15(20) The Geography of the Internet Two perspectives: 1.Technical geography Routers, telecommunications lines etc. 2.Geography of users Geography of Internet users: www.zooknic.com
16(20) Poor international infra [Map of undersea fibre optic cables]
17(20) Note: Asia-Pacific has 2/3 of world population, but only 23.6% of Internet users Highest density of users: Scandinavia North America Australia South Korea 93% of world population not online In 1999 over half the people on the planet had not made or received a telephone call – but this is changing fast
22(20) Diffusion Internationally: Internet is diffusing fast BUT: According to wealth, technology and power Intra-nationally: Large cities/towns first - rural areas lag considerably Contradicts with futurologists’ image of working and living in countryside Divide exists in western countries, but even starker in developing countries In China Beijing, Shanghai and Guangzhou accounted for 60% of Chinese Internet users (Sept. 2000) While penetration for whole country was less than 2% of population
23(20) Production of Internet Use of Internet is diffusing broadly, but not production… Hardware/technology Producers of hardware/technological innovation concentrated in USA/Japan Content Top sites… pageviews in 2000: USA 83% South Korea 5.6% UK 2.9% Germany 1.1%
24(20) The Digital Divide = Gap between those who have and those who do not have the ability to use the technology Facts: In 2000: 9/10 hosts in developed countries (<1/5 world population) In 2000: City of New York had more Internet hosts than the whole continent of Africa Gap exists both within and between countries Governments try to close gap within countries by supporting education and infrastructure Gap narrowed in US from 1998 to 2000 Exception: ethnic gap; esp. Afro-Americans International organisations try to close gap between countries - but it is widening Some complex issues: Are people excluded by being disconnected? OR Is it by being connected that they become dependent on economies and cultures which cannot give them a path to material well-being or their own cultural identities?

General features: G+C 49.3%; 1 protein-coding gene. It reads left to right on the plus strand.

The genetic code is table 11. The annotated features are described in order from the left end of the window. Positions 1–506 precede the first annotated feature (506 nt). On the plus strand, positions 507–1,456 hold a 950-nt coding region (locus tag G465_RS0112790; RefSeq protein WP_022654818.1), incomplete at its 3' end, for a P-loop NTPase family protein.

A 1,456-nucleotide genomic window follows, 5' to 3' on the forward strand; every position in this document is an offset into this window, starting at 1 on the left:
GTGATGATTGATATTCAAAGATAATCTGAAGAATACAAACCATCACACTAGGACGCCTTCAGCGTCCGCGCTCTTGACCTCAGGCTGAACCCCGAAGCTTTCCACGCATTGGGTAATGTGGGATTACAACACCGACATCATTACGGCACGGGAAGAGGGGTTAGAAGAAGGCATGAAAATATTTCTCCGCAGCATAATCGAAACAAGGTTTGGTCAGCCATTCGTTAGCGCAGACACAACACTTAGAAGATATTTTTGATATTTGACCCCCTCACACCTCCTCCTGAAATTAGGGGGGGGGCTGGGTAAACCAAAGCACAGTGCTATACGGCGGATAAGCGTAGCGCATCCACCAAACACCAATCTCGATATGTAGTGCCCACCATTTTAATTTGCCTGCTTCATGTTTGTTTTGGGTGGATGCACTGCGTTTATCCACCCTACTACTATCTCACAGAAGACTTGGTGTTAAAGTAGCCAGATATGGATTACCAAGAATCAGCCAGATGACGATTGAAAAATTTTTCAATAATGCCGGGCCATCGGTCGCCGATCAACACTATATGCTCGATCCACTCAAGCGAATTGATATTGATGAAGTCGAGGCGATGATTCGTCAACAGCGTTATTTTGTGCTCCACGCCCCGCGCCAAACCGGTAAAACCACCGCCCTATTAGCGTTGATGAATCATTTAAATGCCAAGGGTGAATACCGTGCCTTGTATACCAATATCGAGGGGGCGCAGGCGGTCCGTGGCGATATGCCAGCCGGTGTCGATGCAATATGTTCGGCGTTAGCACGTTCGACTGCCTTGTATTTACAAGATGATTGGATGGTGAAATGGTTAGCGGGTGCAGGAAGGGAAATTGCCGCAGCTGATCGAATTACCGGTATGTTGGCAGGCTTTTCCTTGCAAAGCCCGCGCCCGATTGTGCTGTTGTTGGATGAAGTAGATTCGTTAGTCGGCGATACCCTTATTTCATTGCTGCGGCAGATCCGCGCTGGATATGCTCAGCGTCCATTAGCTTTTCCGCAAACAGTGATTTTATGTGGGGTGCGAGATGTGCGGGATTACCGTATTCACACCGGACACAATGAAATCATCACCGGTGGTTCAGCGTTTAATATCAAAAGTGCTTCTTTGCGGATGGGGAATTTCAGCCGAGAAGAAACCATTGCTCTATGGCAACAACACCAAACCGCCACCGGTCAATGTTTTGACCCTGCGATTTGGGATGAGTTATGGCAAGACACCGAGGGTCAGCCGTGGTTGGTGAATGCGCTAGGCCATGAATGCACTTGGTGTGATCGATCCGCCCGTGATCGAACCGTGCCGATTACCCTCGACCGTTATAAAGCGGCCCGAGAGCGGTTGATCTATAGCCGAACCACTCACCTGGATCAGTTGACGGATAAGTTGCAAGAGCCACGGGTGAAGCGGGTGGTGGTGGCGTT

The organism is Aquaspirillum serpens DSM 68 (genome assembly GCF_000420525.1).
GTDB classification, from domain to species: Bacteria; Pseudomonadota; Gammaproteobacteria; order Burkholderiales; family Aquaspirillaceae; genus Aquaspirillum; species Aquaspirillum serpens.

26(20) EU Statistics Office 2005 Use of Internet during the first quarter of 2004: 85 percent of students 40 percent of the unemployed 13 percent of the retired With regard to education: 77 percent with a tertiary education 52 percent with a secondary education 25 percent with a lower secondary education In general (not just EU) Gaps in the use of ICTs depending on Age employment status educational level degree of urbanization of the area where one lives Family (single/unmarried parents => less access) Disability - vision or mobility problems
27(20) Lasting Consequences? The gap within countries is narrowing BUT… Rise of Internet took place in conditions of social inequality …possible lasting consequences of initial divide Users shape the Internet to a greater extent than any other technology First users may have shaped the Internet for latecomers – both in terms of content and technology Recall how libertarian pioneers shaped Internet in early days Commercial uses followed the model of consumption and social organisation of the affluent social groups Internet may be biased towards them
28(20) Gap Between Countries During 1990s, coinciding with Internet growth, the world experienced a substantial increase in income inequality, polarisation, poverty, social exclusion 20% of world population dispose of 86% of wealth Overall gap in productivity, technology, income, social benefits, living standards between developed and developing world increased during 1990s Environmental conditions deteriorated in terms of natural resources and mushrooming of cities These cities are projected to be the home of half the population of developing countries shortly Simultaneously increasing wealth and poverty Why is the Internet Widening the Divide?
29(20) Why is the Internet Widening the Divide? Dynamic, flexible global management systems and mobility of resources Sources of value can easily be connected (increasing value for them) and disconnected (cutting the out of loop) Education, information, science, technology more important than ever for value creation But extremely unevenly distributed e.g. telecommunications infrastructure missing – financial and human resources to address this are missing Connection to global economy makes developing countries increasingly vulnerable to financial crises Traditional agriculture being eliminated => rural exodus overloading overcrowded cities => ecological catastrophe Criminal economy penetrates politics and institutions Destabilises societies, corrupts and disorganises states Large scale banditry and civil wars Internet increases ability of leaders in poor countries to extract whatever is valuable in country – marginalising unskilled masses